Joni Mitchell, then 26, was the consummate folk star and James Taylor, 22, the cool new kid on the block when the two toured together in the fall of 1970. There's a great bootleg and some amazing YouTube videos of their late-October Royal Albert Hall show floating around. A couple of weeks earlier, however, the pair played a benefit concert in Vancouver, British Columbia, for what was then known as the Don't Make a Wave Committee. The group's plan was to hire a boat (dubbed Greenpeace), sail to Amchitka in the Aleutian Islands, and simply park there to prevent the United States from testing a nuclear bomb.
Read writer-activist Bob Hunter's moving account of the Greenpeace's 1971 maiden voyage – which led to the end of these tests and, many believe, marked the beginning of the end of the Cold War – here. Mitchell, Taylor, and the late, great protest singer Phil Ochs raised $18,000 for the voyage at the benefit captured on Amchitka: The 1970 Concert That Launched Greenpeace.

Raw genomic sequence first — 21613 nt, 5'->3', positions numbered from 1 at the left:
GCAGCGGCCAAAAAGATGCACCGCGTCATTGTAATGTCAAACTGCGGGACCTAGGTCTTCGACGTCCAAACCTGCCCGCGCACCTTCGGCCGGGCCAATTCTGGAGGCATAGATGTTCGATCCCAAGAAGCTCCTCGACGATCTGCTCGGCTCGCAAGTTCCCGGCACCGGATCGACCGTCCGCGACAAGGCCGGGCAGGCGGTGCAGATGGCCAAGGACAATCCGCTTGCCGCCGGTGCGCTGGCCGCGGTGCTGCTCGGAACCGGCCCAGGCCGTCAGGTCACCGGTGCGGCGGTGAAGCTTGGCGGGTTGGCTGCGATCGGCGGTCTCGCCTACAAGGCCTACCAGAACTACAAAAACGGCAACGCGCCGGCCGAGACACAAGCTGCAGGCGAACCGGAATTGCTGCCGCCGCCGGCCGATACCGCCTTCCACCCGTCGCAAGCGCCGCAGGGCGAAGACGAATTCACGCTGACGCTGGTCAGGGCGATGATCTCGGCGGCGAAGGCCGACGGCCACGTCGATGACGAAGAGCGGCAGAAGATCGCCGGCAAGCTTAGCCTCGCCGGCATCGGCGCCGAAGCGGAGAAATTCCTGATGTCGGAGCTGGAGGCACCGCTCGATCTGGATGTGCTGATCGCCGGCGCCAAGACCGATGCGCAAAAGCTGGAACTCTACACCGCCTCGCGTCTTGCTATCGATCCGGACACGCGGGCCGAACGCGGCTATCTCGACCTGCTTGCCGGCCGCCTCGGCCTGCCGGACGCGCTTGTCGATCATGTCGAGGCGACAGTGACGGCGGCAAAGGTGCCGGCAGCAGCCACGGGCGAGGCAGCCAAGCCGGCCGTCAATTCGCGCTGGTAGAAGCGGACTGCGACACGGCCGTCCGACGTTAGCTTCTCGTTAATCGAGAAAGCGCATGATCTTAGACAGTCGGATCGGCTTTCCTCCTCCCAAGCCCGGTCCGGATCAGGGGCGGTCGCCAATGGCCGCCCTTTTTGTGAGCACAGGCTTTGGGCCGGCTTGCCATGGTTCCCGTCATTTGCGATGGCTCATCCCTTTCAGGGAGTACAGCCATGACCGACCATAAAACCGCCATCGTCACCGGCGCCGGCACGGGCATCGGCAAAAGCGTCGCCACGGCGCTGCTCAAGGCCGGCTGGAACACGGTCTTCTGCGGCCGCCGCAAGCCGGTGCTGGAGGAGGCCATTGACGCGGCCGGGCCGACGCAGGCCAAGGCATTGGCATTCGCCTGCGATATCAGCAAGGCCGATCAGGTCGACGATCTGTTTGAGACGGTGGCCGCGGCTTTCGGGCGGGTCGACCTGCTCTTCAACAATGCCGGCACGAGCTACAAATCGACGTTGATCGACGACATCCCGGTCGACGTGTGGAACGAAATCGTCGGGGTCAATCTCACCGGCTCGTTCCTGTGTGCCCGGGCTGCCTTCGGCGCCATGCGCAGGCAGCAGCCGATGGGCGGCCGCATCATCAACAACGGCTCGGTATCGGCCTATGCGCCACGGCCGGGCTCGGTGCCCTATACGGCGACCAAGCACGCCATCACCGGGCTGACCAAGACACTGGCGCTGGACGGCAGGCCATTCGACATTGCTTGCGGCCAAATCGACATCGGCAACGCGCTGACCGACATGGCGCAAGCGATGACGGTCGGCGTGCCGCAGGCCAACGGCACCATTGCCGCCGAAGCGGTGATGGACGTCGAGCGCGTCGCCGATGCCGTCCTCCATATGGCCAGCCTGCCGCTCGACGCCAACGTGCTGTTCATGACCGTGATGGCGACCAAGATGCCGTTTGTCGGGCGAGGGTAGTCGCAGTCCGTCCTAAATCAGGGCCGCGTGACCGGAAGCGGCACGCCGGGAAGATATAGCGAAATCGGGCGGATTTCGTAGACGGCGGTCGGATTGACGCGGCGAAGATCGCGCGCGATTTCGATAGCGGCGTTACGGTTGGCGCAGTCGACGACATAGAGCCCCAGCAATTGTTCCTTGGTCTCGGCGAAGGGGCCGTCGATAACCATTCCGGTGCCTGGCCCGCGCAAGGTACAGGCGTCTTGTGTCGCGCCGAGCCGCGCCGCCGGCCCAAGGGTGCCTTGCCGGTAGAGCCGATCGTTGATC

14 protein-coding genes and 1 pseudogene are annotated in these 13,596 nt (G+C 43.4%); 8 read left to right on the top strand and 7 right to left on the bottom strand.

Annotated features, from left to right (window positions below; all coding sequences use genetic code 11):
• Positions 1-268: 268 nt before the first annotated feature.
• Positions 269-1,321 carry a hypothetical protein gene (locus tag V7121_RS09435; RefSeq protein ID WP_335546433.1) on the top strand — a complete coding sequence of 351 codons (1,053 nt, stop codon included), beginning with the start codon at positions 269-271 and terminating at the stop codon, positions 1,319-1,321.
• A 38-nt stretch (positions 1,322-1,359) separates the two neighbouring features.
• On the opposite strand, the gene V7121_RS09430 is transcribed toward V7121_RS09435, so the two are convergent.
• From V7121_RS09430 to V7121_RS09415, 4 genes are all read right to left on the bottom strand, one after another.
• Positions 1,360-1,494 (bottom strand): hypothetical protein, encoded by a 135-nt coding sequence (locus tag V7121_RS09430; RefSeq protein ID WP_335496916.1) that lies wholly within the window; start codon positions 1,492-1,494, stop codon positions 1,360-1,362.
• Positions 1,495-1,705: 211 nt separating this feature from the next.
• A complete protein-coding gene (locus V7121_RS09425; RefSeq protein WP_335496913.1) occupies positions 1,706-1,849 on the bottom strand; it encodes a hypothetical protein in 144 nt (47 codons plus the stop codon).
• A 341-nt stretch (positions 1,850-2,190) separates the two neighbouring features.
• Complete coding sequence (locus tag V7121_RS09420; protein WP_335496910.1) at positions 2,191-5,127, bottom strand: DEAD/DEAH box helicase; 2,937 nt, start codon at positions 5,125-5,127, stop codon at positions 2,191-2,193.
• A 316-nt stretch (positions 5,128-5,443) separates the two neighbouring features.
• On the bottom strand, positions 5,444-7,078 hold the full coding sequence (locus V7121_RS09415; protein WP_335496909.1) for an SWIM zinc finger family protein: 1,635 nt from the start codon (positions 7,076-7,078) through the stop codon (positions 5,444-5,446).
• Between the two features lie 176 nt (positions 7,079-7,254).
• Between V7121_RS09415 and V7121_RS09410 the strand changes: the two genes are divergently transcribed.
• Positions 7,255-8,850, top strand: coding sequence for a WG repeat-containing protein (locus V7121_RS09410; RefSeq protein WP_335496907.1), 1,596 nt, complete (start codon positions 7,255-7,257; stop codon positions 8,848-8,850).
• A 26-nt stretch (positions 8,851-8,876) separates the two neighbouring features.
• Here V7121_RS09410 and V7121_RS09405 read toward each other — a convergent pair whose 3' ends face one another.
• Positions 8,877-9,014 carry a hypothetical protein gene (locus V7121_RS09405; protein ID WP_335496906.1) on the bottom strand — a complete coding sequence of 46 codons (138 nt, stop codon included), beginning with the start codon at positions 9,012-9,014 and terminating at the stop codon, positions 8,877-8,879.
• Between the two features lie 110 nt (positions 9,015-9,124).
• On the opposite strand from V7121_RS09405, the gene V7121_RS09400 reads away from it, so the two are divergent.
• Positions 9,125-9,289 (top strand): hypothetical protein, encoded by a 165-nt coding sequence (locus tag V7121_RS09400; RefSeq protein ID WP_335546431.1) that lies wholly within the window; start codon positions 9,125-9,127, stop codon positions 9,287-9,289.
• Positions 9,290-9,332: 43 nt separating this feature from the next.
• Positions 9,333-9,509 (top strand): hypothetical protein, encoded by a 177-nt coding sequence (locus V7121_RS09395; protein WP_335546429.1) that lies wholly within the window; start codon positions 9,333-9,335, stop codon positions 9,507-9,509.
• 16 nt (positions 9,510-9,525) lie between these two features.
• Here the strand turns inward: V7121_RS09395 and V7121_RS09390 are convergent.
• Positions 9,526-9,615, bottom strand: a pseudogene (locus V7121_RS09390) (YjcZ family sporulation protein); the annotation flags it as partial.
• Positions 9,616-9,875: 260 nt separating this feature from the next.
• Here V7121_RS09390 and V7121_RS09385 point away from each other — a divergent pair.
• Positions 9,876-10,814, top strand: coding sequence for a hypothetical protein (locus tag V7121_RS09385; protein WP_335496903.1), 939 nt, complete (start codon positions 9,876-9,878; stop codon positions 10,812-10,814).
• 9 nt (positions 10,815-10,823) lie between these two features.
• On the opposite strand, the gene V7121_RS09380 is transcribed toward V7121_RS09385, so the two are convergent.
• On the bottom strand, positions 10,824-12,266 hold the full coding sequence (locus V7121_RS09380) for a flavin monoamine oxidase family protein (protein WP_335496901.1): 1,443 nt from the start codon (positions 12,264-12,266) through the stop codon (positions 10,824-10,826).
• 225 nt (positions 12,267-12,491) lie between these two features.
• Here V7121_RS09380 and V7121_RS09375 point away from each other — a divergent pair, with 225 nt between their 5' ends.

The concert itself, which I suppose you could say helped end the Cold War indirectly, is a gem. Between the relatively strident "Rhythms of Revolution" and "I Ain't Marching Anymore," Ochs slips in "Chords of Fame" ("God help the troubadour who tries to be a star"), a zinger possibly aimed at the two younger singers. Taylor, riding high on the success of the recently released Sweet Baby James and sounding gorgeous, eventually joins Mitchell for a rare version of "Mr. Tambourine Man." Mitchell moves from guitar to piano to dulcimer over the course of her disk-length set, which begins with playful mashup of "Big Yellow Taxi" and "Bony Maroni." The disk fades out during Mitchell, Taylor, and the audience all singing "The Circle Game." Mission accomplished.